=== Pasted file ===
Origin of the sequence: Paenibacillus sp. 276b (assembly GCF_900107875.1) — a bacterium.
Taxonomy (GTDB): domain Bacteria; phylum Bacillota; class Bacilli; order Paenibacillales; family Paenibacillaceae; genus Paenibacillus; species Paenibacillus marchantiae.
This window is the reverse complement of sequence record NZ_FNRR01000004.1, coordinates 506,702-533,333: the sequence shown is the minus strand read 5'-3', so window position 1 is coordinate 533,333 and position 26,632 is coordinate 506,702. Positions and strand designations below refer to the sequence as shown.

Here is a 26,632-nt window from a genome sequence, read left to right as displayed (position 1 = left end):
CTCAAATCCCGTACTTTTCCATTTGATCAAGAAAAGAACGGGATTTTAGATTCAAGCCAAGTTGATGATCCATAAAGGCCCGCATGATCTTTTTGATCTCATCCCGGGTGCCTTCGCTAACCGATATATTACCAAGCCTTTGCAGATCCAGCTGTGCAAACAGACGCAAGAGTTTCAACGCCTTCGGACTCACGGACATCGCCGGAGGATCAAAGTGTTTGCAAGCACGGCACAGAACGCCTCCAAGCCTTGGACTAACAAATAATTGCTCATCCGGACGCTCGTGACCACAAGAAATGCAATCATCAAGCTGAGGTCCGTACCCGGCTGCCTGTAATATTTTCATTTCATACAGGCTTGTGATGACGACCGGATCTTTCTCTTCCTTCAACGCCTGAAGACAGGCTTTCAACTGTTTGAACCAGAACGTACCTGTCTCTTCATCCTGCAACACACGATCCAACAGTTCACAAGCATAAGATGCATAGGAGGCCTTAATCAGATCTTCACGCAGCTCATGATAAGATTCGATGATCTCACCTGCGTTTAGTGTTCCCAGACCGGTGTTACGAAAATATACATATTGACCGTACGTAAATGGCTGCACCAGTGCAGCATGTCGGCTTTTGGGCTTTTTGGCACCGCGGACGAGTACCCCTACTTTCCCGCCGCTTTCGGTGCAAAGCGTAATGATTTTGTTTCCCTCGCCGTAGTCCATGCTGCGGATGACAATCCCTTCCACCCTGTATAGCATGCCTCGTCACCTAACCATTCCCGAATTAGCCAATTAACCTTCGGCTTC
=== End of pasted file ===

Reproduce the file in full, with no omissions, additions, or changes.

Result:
Origin of the sequence: Paenibacillus sp. 276b (assembly GCF_900107875.1) — a bacterium.
Taxonomy (GTDB): domain Bacteria; phylum Bacillota; class Bacilli; order Paenibacillales; family Paenibacillaceae; genus Paenibacillus; species Paenibacillus marchantiae.
This window is the reverse complement of sequence record NZ_FNRR01000004.1, coordinates 506,702-533,333: the sequence shown is the minus strand read 5'-3', so window position 1 is coordinate 533,333 and position 26,632 is coordinate 506,702. Positions and strand designations below refer to the sequence as shown.

Here is a 26,632-nt window from a genome sequence, read left to right as displayed (position 1 = left end):
CTCAAATCCCGTACTTTTCCATTTGATCAAGAAAAGAACGGGATTTTAGATTCAAGCCAAGTTGATGATCCATAAAGGCCCGCATGATCTTTTTGATCTCATCCCGGGTGCCTTCGCTAACCGATATATTACCAAGCCTTTGCAGATCCAGCTGTGCAAACAGACGCAAGAGTTTCAACGCCTTCGGACTCACGGACATCGCCGGAGGATCAAAGTGTTTGCAAGCACGGCACAGAACGCCTCCAAGCCTTGGACTAACAAATAATTGCTCATCCGGACGCTCGTGACCACAAGAAATGCAATCATCAAGCTGAGGTCCGTACCCGGCTGCCTGTAATATTTTCATTTCATACAGGCTTGTGATGACGACCGGATCTTTCTCTTCCTTCAACGCCTGAAGACAGGCTTTCAACTGTTTGAACCAGAACGTACCTGTCTCTTCATCCTGCAACACACGATCCAACAGTTCACAAGCATAAGATGCATAGGAGGCCTTAATCAGATCTTCACGCAGCTCATGATAAGATTCGATGATCTCACCTGCGTTTAGTGTTCCCAGACCGGTGTTACGAAAATATACATATTGACCGTACGTAAATGGCTGCACCAGTGCAGCATGTCGGCTTTTGGGCTTTTTGGCACCGCGGACGAGTACCCCTACTTTCCCGCCGCTTTCGGTGCAAAGCGTAATGATTTTGTTTCCCTCGCCGTAGTCCATGCTGCGGATGACAATCCCTTCCACCCTGTATAGCATGCCTCGTCACCTAACCATTCCCGAATTAGCCAATTAACCTTCGGCTTC